Photo of Arthur Gensler
Arthur Gensler, 2014

Arthur Gensler: Building a Global Architecture and Design Firm

Conducted by Martin Meeker in 2014, Regional Oral History Office, The Bancroft Library, University of California, Berkeley, 2015.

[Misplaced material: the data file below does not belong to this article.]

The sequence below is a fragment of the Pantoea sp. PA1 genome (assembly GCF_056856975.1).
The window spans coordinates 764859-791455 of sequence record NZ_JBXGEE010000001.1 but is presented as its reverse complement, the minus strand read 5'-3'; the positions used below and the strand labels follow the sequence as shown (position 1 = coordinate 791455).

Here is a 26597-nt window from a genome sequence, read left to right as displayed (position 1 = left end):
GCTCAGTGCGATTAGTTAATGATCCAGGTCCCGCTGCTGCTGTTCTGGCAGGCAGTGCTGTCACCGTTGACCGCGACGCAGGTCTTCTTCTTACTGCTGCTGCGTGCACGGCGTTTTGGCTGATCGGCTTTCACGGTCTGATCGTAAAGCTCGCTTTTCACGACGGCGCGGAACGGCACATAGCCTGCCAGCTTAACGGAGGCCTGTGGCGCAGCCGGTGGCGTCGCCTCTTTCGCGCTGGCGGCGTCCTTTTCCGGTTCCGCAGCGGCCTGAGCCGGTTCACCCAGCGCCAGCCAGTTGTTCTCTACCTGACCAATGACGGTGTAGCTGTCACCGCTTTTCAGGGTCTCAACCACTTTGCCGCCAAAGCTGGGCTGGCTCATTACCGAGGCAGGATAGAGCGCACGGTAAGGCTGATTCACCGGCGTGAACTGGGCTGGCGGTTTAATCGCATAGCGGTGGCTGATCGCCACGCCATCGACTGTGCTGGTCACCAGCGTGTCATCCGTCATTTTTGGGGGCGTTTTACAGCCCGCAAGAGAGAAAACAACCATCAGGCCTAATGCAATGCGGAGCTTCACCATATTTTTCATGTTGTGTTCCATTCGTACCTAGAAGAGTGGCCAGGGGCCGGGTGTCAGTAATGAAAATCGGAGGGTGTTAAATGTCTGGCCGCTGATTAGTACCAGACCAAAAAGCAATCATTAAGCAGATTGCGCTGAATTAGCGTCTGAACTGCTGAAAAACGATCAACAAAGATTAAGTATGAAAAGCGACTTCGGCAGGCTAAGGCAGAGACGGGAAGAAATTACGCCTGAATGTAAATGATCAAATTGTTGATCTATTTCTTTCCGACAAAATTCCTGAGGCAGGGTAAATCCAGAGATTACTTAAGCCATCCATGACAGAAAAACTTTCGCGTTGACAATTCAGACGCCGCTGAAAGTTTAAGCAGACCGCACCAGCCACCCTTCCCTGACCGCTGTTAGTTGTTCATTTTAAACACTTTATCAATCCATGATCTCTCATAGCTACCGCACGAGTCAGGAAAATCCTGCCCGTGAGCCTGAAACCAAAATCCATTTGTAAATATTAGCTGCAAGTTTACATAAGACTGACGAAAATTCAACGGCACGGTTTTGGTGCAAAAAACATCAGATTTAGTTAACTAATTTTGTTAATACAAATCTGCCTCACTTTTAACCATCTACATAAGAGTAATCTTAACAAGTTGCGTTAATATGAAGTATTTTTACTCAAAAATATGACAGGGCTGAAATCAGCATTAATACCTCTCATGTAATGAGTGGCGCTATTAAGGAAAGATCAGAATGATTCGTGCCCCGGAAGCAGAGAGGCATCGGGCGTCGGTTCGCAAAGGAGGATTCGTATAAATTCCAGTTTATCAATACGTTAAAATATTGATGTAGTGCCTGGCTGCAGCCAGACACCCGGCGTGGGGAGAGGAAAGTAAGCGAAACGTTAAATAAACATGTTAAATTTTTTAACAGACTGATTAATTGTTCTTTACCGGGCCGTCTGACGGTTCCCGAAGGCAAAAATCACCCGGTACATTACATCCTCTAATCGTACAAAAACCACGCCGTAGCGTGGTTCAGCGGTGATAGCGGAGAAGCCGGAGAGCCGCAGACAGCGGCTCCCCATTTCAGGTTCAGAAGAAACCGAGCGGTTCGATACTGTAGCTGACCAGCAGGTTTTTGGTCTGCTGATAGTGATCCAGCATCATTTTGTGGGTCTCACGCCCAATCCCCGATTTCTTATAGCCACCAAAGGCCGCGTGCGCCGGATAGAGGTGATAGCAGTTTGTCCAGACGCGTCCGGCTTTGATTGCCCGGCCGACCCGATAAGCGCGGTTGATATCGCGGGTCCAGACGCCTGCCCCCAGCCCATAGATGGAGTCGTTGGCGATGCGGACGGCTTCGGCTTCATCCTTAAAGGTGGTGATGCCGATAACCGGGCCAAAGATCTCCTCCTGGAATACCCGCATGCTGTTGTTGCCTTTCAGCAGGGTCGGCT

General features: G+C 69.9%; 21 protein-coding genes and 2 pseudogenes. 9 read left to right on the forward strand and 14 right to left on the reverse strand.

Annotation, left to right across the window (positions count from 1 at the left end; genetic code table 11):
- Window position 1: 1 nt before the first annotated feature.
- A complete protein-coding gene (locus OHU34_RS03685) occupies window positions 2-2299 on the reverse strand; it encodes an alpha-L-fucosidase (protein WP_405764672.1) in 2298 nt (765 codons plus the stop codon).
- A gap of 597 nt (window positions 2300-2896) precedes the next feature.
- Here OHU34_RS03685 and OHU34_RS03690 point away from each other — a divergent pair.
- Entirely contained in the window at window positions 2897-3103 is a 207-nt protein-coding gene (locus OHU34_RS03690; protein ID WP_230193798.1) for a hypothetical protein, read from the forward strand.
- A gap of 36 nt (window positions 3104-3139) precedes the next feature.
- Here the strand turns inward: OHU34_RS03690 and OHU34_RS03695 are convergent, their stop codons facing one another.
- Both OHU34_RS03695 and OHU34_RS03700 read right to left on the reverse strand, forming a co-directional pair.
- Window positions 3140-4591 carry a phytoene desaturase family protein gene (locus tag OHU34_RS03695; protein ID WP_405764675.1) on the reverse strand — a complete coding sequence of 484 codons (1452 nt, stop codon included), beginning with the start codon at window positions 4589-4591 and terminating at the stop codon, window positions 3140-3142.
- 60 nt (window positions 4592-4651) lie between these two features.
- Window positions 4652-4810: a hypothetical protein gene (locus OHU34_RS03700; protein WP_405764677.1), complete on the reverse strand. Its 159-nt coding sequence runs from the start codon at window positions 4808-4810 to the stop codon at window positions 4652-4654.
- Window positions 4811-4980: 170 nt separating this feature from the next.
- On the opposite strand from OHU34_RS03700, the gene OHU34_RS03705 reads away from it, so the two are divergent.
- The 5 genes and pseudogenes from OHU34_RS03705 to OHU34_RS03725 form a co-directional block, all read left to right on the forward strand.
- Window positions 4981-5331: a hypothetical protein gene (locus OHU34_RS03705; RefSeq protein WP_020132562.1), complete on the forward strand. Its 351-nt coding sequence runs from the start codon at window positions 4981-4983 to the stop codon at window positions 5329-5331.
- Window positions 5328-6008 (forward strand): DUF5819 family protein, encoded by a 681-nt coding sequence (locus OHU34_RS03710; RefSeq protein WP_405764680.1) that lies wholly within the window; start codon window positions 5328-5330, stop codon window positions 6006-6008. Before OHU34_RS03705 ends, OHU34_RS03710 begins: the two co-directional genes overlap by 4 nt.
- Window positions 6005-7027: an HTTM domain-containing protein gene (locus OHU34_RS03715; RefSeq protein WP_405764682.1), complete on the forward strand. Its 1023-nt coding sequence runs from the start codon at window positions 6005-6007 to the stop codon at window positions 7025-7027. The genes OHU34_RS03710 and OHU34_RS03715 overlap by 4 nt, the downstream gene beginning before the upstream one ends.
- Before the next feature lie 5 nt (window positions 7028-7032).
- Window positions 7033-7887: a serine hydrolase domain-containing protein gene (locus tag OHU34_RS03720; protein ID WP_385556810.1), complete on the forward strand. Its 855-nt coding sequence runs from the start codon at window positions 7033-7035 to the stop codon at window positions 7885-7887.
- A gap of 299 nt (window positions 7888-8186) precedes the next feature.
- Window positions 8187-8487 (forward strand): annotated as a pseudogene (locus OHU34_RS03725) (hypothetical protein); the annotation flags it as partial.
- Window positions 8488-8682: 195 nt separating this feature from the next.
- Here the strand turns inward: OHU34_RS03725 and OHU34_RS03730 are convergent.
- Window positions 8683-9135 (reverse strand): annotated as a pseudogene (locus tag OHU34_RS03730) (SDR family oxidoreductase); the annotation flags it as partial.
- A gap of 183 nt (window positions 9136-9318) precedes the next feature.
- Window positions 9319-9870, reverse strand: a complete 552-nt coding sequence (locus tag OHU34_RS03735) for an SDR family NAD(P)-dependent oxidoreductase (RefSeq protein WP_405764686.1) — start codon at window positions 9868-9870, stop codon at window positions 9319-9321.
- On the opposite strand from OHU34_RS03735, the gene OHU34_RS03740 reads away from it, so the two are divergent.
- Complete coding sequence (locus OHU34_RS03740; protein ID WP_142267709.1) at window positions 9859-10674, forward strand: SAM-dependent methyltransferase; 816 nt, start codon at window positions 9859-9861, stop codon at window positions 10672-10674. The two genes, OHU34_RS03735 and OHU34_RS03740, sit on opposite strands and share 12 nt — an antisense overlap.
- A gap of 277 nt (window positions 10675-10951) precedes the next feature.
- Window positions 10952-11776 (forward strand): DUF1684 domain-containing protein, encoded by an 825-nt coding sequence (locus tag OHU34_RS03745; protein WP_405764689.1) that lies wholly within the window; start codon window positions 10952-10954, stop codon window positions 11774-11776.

Arthur Gensler was born in Brooklyn, New York in 1935. He attended Cornell University, where he earned a bachelor’s degree in architecture. Upon graduation, he worked for architecture firms in New York and Jamaica. After moving with his wife Drue to California in the early 1960s, Gensler worked for a few architectural firms, including Wurster, Bernardi, and Emmons. While at Wurster, he played a lead role establishing the design standards for the Bay Area Rapid Transit system, then under construction. In 1965, Gensler opened his firm by pioneering architectural interiors for newly constructed office buildings, including the Alcoa Building (1967) and the Bank of America Building (1969), both in San Francisco. His firm grew fairly rapidly with offices opening around the U.S. in the 1970s and 1980s and then overseas in the 1980s and 1990s. By the early 2000s, Gensler’s firm was the largest architecture and design company headquartered in the U.S. In 2015 the firm is expected to complete the Shanghai Tower, currently the second tallest building in the world. This wide-ranging interview covers Gensler’s family background, upbringing, and education; his early jobs as an architect; and the founding and subsequent expansion of his own firm. The interview delves into topics such as the transformation of architectural practice and technologies, the development of green building standards, and the globalization of professional services firms, among dozens of other topics.





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